Jason Hartman 29:58
stuff. So two points. questions before we move on to self authoring, which is part and parcel of the same, you know that this all applies to that. But I have two questions for you. Number one, you’ve used the word neuroticism a lot and most people would think that’s like a, I think, would view that as sort of like a sickness like that’s a, you know, what can you define neuroticism? What

Jordan Peterson 30:20
does that actually mean? It’s the tendency to experience anxiety and emotional pain. Okay. And so so you know, your body produces a stress response when you’re upset when when things are uncertain or when something that frightens you or, or or punishes you happens. Your body produces a stress response. And if you’re higher in trait neuroticism, then the stress response that you produce is, is heightened and exaggerated. Increased now, you know that that doesn’t necessarily mean it’s a bad thing. It’s hard on you, but it also makes you more alert to threats and women are higher in trait neuroticism than men. And I think the reason for that is that While it’s possible first, that life is more dangerous for women, because they’re more sexually vulnerable, for example, and they’re physically smaller, but they also have to care for infants and and if you’re high and in sensitivity to negative emotion, then if you’re dealing with someone who’s distressed, you’re going to pay very careful attention to that. So it might be costly for you, but it’s advantageous for those for whom you were to whom you’re attending carefully. So if you’re

Jason Hartman 31:27
more neurotic, does that mean you’re more empathetic?

Jordan Peterson 31:31
No, that’s agreeableness. Oh, it just means that that the distress of someone else is going to upset you more. Okay. Now, the neuroticism label. It’s a rough one, you know, because there are historical reasons for that is that originally that and this would be back in the time of Freud, that the proclivity towards high levels of negative emotion was often referred to as neuroticism and that word made it into the lexicon for for personality researchers and you could call the Dimensions stress tolerance if you reversed it, right, so the opposite of neuroticism might be stress tolerance or emotional stability. And sometimes the dimension is being called negative emotionality as well. But it’s hard to nail these dimensions with a single word. And neuroticism, for better or worse is the one that stuck in the scientific literature. Hmm.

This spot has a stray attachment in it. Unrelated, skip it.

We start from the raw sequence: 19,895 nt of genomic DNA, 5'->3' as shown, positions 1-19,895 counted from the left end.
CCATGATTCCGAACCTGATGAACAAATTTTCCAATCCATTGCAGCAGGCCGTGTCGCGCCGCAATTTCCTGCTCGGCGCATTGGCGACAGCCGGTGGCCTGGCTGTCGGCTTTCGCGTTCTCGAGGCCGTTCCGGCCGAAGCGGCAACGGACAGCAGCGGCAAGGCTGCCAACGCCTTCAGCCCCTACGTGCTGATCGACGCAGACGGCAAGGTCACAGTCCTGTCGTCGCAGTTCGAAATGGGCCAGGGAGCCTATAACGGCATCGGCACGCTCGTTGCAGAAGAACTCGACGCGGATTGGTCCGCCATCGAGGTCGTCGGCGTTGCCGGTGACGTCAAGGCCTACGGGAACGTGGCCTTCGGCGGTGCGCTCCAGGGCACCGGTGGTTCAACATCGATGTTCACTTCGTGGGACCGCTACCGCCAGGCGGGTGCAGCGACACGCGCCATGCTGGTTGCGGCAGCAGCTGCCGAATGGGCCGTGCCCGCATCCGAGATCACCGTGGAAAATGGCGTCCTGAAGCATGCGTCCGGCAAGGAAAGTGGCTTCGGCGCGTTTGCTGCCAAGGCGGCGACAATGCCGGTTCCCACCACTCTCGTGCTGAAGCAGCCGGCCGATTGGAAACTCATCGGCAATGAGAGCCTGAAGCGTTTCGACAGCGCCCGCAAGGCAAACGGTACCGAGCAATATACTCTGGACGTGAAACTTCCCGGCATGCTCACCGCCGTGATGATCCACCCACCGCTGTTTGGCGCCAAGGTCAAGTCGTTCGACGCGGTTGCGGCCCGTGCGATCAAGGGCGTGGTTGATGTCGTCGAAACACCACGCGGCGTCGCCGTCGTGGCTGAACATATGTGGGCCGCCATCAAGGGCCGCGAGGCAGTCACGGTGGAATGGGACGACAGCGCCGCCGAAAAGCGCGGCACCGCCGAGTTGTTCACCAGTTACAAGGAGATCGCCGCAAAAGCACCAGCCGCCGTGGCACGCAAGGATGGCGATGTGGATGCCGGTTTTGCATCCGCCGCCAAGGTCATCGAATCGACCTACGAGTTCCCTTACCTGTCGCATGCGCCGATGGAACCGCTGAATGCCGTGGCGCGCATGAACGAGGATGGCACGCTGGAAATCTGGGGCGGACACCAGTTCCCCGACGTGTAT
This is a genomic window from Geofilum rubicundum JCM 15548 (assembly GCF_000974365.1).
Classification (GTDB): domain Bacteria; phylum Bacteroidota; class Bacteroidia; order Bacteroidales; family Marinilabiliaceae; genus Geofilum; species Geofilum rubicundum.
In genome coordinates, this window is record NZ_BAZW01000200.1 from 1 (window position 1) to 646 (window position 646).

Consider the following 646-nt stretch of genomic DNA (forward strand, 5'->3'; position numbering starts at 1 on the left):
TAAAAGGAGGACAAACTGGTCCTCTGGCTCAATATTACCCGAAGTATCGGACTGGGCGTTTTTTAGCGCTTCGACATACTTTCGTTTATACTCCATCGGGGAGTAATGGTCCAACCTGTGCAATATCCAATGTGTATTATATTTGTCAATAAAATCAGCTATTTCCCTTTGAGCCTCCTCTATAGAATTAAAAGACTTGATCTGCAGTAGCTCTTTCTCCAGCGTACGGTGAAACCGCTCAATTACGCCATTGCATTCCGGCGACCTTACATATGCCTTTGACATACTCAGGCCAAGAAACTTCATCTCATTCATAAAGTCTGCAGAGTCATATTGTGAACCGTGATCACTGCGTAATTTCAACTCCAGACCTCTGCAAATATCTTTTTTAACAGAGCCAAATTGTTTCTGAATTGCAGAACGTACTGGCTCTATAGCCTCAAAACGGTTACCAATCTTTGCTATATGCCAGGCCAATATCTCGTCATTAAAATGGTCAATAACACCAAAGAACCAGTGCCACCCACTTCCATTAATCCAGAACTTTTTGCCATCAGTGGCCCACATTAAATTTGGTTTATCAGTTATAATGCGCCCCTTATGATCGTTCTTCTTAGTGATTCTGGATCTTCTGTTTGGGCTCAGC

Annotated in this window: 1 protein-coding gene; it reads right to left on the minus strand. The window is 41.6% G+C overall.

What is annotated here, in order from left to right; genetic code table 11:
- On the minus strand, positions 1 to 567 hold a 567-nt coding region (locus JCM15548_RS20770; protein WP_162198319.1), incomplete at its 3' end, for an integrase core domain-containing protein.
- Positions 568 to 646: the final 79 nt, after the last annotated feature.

Jason Hartman 32:22
Very interesting. And then the other question is this age old question that frustrates couples all the time or maybe makes the relationships great. Do opposites attract? I think you’re gonna say no matter what, but I don’t know.

Jordan Peterson 32:39
It’s a tough question. I would say Generally, the answer to that is no, according to the relevant literature. Let’s say that one of you is higher in openness to experience. And so you’re, you’re interested in ideas and you’re interested in poetry in the arts and literature, that sort of thing. And the other one is very low in openness so a more conservative person. It’s going Gonna be difficult for you to organize your life together because your interests are going to differ very, very widely. Now the person higher in openness to experience is going to want to go to cultural events to movies and to read fiction and to attend concerts and that sort of thing. And, and it’s going to be sensitive to the beauty of the environment, the person low in openness is going to be blind to a lot of that, and much more conservative in their, in their aesthetic orientation. And that sort of thing is very difficult to negotiate across time because it’s, it’s a real, it’s a fundamentally different orientation to the world, not merely a matter of opinion.